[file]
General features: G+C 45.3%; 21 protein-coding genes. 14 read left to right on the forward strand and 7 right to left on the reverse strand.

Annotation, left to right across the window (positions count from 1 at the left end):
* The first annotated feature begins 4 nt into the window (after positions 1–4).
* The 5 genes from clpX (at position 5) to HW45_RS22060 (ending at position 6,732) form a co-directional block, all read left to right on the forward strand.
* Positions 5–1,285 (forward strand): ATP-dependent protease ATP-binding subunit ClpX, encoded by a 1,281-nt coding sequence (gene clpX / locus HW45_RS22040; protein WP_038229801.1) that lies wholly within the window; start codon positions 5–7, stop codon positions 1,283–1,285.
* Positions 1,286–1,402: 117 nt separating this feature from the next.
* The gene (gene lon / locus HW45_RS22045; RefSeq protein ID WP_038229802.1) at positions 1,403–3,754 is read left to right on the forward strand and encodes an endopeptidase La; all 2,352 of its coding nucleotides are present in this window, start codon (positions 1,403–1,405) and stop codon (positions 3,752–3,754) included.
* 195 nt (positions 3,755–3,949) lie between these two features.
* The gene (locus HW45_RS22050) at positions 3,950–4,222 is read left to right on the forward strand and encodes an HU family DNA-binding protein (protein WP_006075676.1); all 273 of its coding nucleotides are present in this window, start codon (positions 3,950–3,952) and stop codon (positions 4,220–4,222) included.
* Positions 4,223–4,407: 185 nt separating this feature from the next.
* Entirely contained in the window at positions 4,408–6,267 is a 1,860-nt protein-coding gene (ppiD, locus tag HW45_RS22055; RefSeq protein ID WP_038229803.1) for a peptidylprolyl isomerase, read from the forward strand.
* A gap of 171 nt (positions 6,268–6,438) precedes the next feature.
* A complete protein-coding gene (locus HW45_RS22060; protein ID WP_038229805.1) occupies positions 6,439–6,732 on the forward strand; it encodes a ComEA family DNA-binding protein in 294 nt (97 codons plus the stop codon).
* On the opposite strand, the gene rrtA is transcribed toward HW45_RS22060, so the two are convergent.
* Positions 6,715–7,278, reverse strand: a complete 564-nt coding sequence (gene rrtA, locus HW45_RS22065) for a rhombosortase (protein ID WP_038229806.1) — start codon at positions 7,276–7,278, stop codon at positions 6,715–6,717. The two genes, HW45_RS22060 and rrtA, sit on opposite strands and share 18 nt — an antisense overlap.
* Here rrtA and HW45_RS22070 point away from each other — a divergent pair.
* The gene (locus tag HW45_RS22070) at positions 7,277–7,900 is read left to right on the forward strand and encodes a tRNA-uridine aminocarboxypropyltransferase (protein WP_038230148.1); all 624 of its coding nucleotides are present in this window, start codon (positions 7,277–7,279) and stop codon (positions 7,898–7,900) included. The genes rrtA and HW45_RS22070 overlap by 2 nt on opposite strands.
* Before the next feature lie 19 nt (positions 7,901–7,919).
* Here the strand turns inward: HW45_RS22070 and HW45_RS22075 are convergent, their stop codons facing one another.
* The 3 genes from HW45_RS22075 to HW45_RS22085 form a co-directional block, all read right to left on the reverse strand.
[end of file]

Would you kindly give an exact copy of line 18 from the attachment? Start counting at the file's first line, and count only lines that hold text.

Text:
* Before the next feature lie 19 nt (positions 7,901–7,919).